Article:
Finally, by way of comparison — although this isn’t a federal expense, it makes for a telling comparison — let’s cite city, county, and state taxpayer subsidization of professional-sports arenas and stadiums. In the first decade of this century, taxpayers doled out about $1 billion a year to the teams’ wealthy corporate owners, according to one study. That’s not counting tax breaks. Besides being corporate welfare, that government money directly promotes being a fan, not being fit.
Now let’s have a cost-benefit analysis. To reckon the benefit of a $6.1 billion annual expenditure for Revolutionary PE, we will not be able to quantify, of course, the increase in joy of millions of individuals in becoming fit, moving well, and looking good year-in and year-out.
And let’s put aside the greatly increased learning in the schools and productivity in the workplace of a nation of fitter kids and, eventually, fit adults. Let’s put aside the benefits of fit young people that would accrue to the military. Put aside, too, the benefits of reducing heart disease, stroke, joint problems, depression, and many other afflictions of an increasingly sedentary, obese, unfit population.
Let’s simply look at how much money nationally we could save by reducing just one predicted medical expenditure.
With current trends, diabetes is expected to afflict a third of the population by 2050 (obesity, a prime cause of diabetes, will afflict half the population by 2030). The expected annual cost of diabetes in 2034, according to a recent academic study, is $336 billion.
If Revolutionary PE cut that annual cost of diabetes by a quarter or $84 billion a year, then the annual investment in Revolutionary PE (totaled above at $6.1 billion) would be worth it 14 times over. Even if Revolutionary PE reduced the expected diabetes cost by only 10 percent, we’d be getting a 450 percent return on the investment!
Again, keep in mind that these numbers are highly speculative. But with the health of the country so much at stake, we have to start the discussion.
Coming up: an inquiry into the possible federal tax source or sources. And, besides an appropriation, what policy mandates would be needed and how would they work on the school-district level?
Lance Tapley is a guest blogger for League of Fans and a freelance writer based in Maine.
Sports Forum Podcast
Episode #26 – League of Fans’ Sports Forum podcast: How Can We Fix Youth Sports? – John O’Sullivan is Founder and CEO of Changing the Game Project and author of “Changing the Game: The Parents Guide to Raising Happy, High Performing Athletes and Giving Youth Sports Back to Our Kids.” We discuss overzealous adults in youth sports, the dangers of sport specialization, youth sports entrepreneurs and the profit-at-all-costs mindset, and the growing socio-economic gap in youth sports.
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Episode #25 – League of Fans’ Sports Forum podcast: Physical Education Should Be a Critical Component of K-12 School Design – Michael Horn is co-founder of the Clayton Christensen Institute for Disruptive Innovation.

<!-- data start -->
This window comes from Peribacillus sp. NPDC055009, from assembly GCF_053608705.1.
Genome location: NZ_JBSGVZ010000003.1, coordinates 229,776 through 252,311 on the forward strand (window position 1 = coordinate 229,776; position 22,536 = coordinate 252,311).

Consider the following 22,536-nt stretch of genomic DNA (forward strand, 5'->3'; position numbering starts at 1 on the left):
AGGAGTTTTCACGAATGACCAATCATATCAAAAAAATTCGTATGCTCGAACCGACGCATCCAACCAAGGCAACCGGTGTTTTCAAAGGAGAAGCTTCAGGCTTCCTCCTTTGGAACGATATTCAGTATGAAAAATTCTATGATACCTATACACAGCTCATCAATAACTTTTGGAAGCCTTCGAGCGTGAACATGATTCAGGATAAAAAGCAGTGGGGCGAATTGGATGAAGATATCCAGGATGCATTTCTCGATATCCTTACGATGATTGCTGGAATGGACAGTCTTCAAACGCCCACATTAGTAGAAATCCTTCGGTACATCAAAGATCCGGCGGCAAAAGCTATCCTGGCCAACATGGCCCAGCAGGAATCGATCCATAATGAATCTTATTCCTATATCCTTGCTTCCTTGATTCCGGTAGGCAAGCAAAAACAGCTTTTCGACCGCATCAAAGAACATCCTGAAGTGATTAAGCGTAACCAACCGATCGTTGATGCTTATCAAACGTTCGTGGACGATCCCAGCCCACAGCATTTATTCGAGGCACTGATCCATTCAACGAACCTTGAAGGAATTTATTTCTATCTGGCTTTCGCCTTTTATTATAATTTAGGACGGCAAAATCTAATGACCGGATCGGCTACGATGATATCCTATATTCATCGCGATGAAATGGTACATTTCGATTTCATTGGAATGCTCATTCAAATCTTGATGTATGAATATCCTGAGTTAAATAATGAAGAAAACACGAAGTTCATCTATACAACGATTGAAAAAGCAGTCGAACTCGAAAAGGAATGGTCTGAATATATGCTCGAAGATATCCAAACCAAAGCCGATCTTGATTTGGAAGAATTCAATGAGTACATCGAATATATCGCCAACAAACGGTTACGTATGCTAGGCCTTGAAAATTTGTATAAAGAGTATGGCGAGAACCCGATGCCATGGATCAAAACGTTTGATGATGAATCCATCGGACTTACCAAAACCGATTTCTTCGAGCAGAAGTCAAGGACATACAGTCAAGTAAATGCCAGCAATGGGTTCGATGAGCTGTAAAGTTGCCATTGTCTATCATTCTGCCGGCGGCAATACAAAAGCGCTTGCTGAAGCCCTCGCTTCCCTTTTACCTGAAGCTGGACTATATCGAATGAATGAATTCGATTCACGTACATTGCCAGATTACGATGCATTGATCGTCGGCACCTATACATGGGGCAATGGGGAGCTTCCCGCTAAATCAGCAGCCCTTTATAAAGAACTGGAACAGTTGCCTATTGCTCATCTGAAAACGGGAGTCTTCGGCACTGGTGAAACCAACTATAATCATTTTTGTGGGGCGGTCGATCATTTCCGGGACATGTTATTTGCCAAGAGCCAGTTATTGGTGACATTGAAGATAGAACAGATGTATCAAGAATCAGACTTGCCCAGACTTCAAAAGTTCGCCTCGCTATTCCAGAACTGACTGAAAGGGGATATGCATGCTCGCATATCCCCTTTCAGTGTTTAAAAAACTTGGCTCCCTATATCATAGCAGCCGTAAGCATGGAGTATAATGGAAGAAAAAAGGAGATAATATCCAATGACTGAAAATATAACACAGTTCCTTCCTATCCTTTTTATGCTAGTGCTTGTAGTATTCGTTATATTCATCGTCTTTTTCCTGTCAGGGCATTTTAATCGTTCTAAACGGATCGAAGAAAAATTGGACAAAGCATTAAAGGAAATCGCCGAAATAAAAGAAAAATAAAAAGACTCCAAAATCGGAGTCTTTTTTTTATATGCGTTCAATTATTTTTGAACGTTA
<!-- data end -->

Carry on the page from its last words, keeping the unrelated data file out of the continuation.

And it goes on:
Episode #24 – League of Fans’ Sports Forum podcast: Mental Health and Athletes: Ending the Stigma – Nathan Braaten and Taylor Ricci are the founders of Dam Worth It, a non-profit created to end the stigma around mental health at colleges and universities through sport, storytelling, and community creation.
Episode #23 – League of Fans’ Sports Forum podcast: Olympian Benita Fitzgerald Mosley Talks Title IX, Youth Sports and the Olympics.
Episode #22 – League of Fans’ Sports Forum podcast: Rethinking Sports Fandom with Author Craig Calcaterra – We discuss Calcaterra’s new book “Rethinking Fandom: How to Beat the Sports-Industrial Complex at Its Own Game” and explore new ways to be a fan.
Episode #21 – League of Fans’ Sports Forum podcast: Chatting About a Broken Game With Baseball Writer Pedro Moura – Moura is a national baseball writer for Fox Sports. We discuss how and why the game of baseball is broken, what factors caused it, and offer a few thoughts on how to “fix” a great game.
Media"How We Can Save Sports" author Ken Reed appears on Fox & Friends to explain how there's "too much adult in youth sports."
Ken Reed appears on Mornings with Gail from KFKA Radio in Colorado to discuss bad parenting in youth athletics.
“Should College Athletes Be Paid?” Ken Reed on The Morning Show from Wisconsin Public Radio
Ken Reed appears on KGNU Community Radio in Colorado (at 02:30) to discuss equality in sports and Title IX.
Ken Reed appears on the Ralph Nader Radio Hour (at 38:35) to discuss his book The Sports Reformers: Working to Make the World of Sports a Better Place, and to talk about some current sports issues.
- League of Fans Sports Policy Director Ken Reed quoted in Washington Post column titled "What happened to P.E.? It’s losing ground in our push for academic improvement," by Jay Mathews
League of Fans is a sports reform project founded by Ralph Nader to fight for the higher principles of justice, fair play, equal opportunity and civil rights in sports; and to encourage safety and civic responsibility in sports industry and culture.
Sports & Torts – Ken Reed, Sports Policy Director, League of Fans – at the American Museum of Tort Law
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Ken Reed’s Author Page on Amazon